Quadrophenia (The Who) – Album Review (Part 1)

by Emilio Pérez Miguel on September 19, 2009

The Cover Of The Album

The Cover Of The Album

I consider Quadrophenia the biggest cultural contribution The Who ever made. That is a bold statement if we take into account that they also sang “My Generation” and recorded the defining album “Who’s Next“, adding new melodic resources to the world of music as a whole.

When I say that Quadrophenia was (and is) a significant cultural contribution, I take into account the fact that nobody else had taken the time to look back at the mod days and present them in such a representative light. Mod was the one and only aspect of British life in the ’60s that was not absorbed by America. Everything else was. Without Quadrophenia, that knowledge would have been somehow lost. And what was all the more remarkable was that when the album was originally issued the Who’s cohorts were adopting a lyrical posture that was to end up in total disconnection, singing about the dark side of the moon and stairways to heaven. That is, music would begin to lose its immediate link with those that bought it, and that disconnection would end a couple of years down the line in the punk revolution that placed both sides on an equal level.

Prior to Who’s Next, the band trusted Pete’s musical vision. Or at the very least, they knew that Pete was capable of making music that reflected who the band was and what the public were. When Lifehouse came down in flames Pete felt the blow and had to deal with the fact that he was not that invincible intellectually. This somehow tipped the scales on terms favorable to Roger, who was more keen on a route of professional entertainment rather than the search of spiritual harmony Pete had always championed.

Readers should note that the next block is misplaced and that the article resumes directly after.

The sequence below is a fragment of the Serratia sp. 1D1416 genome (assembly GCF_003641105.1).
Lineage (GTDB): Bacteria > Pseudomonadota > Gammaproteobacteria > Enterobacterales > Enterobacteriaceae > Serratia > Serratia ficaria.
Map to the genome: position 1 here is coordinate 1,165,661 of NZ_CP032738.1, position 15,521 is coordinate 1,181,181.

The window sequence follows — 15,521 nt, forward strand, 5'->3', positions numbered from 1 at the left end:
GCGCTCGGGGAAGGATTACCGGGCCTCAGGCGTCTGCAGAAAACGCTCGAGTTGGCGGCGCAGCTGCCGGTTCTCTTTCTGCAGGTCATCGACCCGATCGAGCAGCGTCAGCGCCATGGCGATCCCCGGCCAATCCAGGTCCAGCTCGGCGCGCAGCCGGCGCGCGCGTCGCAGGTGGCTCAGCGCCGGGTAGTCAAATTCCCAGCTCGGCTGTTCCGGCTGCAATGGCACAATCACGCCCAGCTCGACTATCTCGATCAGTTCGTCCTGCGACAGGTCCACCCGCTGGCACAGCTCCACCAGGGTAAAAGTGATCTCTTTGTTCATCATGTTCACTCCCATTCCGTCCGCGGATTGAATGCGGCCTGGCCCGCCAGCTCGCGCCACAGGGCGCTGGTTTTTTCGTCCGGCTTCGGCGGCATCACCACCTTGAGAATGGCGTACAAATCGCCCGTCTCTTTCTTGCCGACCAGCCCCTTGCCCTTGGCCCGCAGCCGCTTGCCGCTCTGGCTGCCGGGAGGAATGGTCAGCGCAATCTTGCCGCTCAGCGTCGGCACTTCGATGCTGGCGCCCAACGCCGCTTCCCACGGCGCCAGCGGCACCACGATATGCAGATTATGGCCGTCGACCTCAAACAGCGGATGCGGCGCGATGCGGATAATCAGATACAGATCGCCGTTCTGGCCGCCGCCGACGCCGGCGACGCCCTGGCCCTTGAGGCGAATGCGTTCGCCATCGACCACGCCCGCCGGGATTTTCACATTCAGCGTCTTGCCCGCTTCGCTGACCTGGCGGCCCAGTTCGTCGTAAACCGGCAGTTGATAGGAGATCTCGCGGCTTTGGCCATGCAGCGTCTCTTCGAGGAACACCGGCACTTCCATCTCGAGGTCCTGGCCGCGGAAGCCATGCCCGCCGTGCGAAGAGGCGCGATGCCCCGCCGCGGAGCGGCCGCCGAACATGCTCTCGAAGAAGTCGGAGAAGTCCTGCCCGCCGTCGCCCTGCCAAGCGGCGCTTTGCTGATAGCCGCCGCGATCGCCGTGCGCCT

Everything surrounding Quadrophenia was chaotic. It was while recording the album that the band (at Roger’s insistence) ousted managers Kit Lambert and Chris Stamp, who had been around from the beginning and despite their lax bookkeeping and devil-may-care attitude had helped them shape their sound, image and vision. Pete felt it more than anybody, and when Lambert died a few years later he commented that without Kit Lambert The Who might never had been.

The original mix caused immense and endless debates. Roger badmouthed Pete extensively over it, John would remix the album for the “Quadrophenia” movie in 1979 (notoriously emphasizing the bass guitar) and the CD remaster materialized in 1996, putting everything in as balanced a setting as possible. And at around the time of the CD reissue The Who embarked on a “Quadrophenia” tour which finally let them play the piece the way it was intended and have a good time while doing so. They were backed by a big band, and cameos came from Gary Glitter and David Gilmour among others. It seemed that anything negative that they associated with the opera was finally purged out of their systems. Because the original Quadrophenia shows were the biggest disasters in their touring career. They lacked dynamic, were a technical nightmare (Pete changed guitar over 40 times per show; Keith had to play though headphones) and basically frustrated everyone within their camp.

But as Moon’s biographer Tony Fletcher so accurately propounds, the greatest art often emerges from the most trying circumstances and contexts…

Continue to Part 2: Quadrophenia analyzed and discussed.

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